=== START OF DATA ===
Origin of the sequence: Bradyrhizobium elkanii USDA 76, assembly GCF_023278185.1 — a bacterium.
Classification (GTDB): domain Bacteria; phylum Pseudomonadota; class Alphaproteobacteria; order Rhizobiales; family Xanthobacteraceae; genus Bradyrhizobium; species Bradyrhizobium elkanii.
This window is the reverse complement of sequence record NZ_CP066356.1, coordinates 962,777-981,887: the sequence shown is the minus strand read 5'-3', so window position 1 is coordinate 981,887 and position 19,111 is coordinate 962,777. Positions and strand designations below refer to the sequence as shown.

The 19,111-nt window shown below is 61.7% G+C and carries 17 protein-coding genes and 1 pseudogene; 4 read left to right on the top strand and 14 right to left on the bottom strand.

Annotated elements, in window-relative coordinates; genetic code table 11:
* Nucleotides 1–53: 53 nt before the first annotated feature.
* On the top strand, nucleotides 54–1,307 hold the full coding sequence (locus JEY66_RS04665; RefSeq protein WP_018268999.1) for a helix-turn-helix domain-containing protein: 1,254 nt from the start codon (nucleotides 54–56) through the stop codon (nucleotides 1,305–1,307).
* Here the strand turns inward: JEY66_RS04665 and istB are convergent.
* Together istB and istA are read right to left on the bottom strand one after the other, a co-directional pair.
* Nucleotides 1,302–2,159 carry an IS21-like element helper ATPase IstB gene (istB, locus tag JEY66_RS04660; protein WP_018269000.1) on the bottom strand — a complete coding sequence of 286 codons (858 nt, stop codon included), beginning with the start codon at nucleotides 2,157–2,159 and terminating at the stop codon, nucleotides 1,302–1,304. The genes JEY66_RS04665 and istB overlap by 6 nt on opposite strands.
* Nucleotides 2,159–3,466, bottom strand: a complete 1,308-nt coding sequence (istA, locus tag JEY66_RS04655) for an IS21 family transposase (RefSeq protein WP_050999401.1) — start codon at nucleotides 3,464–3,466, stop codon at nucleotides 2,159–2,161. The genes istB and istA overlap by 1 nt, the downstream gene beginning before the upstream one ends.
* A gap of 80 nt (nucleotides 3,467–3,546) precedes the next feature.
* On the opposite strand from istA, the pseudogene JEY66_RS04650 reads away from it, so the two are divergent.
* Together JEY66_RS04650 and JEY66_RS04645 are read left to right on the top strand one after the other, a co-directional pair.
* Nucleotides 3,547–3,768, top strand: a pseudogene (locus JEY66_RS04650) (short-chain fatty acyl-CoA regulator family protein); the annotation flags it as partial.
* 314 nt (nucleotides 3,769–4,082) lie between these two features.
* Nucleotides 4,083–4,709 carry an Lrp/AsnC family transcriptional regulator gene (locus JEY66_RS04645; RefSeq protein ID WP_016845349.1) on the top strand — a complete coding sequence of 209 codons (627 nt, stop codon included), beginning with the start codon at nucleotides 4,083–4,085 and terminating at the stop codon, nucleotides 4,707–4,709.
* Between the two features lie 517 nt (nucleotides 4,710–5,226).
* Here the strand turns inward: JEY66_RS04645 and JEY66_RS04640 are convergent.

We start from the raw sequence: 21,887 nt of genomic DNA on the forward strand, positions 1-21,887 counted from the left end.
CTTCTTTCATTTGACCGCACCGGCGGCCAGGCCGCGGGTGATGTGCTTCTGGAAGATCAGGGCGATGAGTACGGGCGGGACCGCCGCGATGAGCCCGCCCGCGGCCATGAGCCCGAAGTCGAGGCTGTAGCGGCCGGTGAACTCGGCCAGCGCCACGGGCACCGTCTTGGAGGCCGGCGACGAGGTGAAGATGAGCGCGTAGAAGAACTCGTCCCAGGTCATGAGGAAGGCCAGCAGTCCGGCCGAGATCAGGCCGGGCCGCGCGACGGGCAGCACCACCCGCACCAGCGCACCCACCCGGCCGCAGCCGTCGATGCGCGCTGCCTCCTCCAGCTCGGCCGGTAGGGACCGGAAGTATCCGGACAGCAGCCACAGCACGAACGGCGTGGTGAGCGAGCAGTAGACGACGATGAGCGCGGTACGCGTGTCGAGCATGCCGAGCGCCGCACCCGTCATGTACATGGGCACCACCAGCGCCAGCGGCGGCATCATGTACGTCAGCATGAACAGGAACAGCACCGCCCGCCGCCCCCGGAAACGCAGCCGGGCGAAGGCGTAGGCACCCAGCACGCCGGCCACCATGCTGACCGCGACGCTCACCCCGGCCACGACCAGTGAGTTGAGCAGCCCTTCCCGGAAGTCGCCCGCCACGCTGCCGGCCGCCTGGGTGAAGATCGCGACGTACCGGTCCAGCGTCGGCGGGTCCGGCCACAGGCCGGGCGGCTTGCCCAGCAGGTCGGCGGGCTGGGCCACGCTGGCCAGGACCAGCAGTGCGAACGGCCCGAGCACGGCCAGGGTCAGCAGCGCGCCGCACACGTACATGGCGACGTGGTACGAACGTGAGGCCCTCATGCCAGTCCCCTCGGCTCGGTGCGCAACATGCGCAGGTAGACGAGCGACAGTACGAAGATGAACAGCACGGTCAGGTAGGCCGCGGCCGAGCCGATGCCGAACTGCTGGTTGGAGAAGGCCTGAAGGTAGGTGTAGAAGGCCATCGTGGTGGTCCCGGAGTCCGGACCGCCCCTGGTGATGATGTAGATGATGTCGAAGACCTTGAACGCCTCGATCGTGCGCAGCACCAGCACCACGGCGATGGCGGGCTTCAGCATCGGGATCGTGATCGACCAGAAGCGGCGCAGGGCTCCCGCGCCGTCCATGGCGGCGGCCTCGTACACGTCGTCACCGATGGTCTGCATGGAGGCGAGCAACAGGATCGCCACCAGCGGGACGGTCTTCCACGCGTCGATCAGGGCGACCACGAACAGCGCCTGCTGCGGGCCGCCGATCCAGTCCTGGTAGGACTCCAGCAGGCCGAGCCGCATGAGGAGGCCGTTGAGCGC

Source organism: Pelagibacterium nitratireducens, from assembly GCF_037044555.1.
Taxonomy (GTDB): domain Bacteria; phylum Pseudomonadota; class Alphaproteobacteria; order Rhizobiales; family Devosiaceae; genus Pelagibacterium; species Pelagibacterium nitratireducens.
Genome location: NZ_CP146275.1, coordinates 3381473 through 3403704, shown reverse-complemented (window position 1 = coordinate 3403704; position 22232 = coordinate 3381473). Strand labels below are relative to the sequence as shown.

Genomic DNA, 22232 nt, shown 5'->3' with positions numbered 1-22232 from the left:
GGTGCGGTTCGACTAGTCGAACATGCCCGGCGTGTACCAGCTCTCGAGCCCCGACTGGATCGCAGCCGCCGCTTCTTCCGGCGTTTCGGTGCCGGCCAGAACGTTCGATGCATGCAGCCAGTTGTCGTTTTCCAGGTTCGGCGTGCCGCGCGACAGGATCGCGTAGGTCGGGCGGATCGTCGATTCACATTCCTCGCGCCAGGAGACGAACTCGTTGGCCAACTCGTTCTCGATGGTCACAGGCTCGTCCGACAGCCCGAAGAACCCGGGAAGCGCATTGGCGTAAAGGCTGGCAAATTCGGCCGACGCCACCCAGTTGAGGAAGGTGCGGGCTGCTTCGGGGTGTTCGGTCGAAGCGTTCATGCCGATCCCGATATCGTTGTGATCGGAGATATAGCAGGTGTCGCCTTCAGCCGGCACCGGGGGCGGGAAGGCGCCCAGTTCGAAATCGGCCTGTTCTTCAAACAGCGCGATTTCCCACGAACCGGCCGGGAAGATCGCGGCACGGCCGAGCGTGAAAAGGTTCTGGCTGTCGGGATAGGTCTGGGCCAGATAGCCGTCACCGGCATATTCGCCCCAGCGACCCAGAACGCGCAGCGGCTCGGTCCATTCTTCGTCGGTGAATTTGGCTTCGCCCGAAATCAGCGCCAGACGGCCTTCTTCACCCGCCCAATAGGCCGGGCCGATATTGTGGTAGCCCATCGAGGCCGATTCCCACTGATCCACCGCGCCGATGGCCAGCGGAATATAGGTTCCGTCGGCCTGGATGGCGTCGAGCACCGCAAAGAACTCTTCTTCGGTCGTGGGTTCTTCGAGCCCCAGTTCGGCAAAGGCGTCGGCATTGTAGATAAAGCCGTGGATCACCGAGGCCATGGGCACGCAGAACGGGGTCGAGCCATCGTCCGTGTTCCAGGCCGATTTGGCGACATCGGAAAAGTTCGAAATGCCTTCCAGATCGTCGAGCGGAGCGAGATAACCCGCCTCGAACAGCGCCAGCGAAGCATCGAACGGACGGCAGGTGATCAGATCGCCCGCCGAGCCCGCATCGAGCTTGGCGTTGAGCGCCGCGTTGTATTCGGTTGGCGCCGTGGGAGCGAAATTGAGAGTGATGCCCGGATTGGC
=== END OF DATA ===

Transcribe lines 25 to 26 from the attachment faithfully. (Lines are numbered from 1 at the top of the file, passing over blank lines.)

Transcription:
Genomic DNA, 22232 nt, shown 5'->3' with positions numbered 1-22232 from the left:
GGTGCGGTTCGACTAGTCGAACATGCCCGGCGTGTACCAGCTCTCGAGCCCCGACTGGATCGCAGCCGCCGCTTCTTCCGGCGTTTCGGTGCCGGCCAGAACGTTCGATGCATGCAGCCAGTTGTCGTTTTCCAGGTTCGGCGTGCCGCGCGACAGGATCGCGTAGGTCGGGCGGATCGTCGATTCACATTCCTCGCGCCAGGAGACGAACTCGTTGGCCAACTCGTTCTCGATGGTCACAGGCTCGTCCGACAGCCCGAAGAACCCGGGAAGCGCATTGGCGTAAAGGCTGGCAAATTCGGCCGACGCCACCCAGTTGAGGAAGGTGCGGGCTGCTTCGGGGTGTTCGGTCGAAGCGTTCATGCCGATCCCGATATCGTTGTGATCGGAGATATAGCAGGTGTCGCCTTCAGCCGGCACCGGGGGCGGGAAGGCGCCCAGTTCGAAATCGGCCTGTTCTTCAAACAGCGCGATTTCCCACGAACCGGCCGGGAAGATCGCGGCACGGCCGAGCGTGAAAAGGTTCTGGCTGTCGGGATAGGTCTGGGCCAGATAGCCGTCACCGGCATATTCGCCCCAGCGACCCAGAACGCGCAGCGGCTCGGTCCATTCTTCGTCGGTGAATTTGGCTTCGCCCGAAATCAGCGCCAGACGGCCTTCTTCACCCGCCCAATAGGCCGGGCCGATATTGTGGTAGCCCATCGAGGCCGATTCCCACTGATCCACCGCGCCGATGGCCAGCGGAATATAGGTTCCGTCGGCCTGGATGGCGTCGAGCACCGCAAAGAACTCTTCTTCGGTCGTGGGTTCTTCGAGCCCCAGTTCGGCAAAGGCGTCGGCATTGTAGATAAAGCCGTGGATCACCGAGGCCATGGGCACGCAGAACGGGGTCGAGCCATCGTCCGTGTTCCAGGCCGATTTGGCGACATCGGAAAAGTTCGAAATGCCTTCCAGATCGTCGAGCGGAGCGAGATAACCCGCCTCGAACAGCGCCAGCGAAGCATCGAACGGACGGCAGGTGATCAGATCGCCCGCCGAGCCCGCATCGAGCTTGGCGTTGAGCGCCGCGTTGTATTCGGTTGGCGCCGTGGGAGCGAAATTGAGAGTGATGCCCGGATTGGC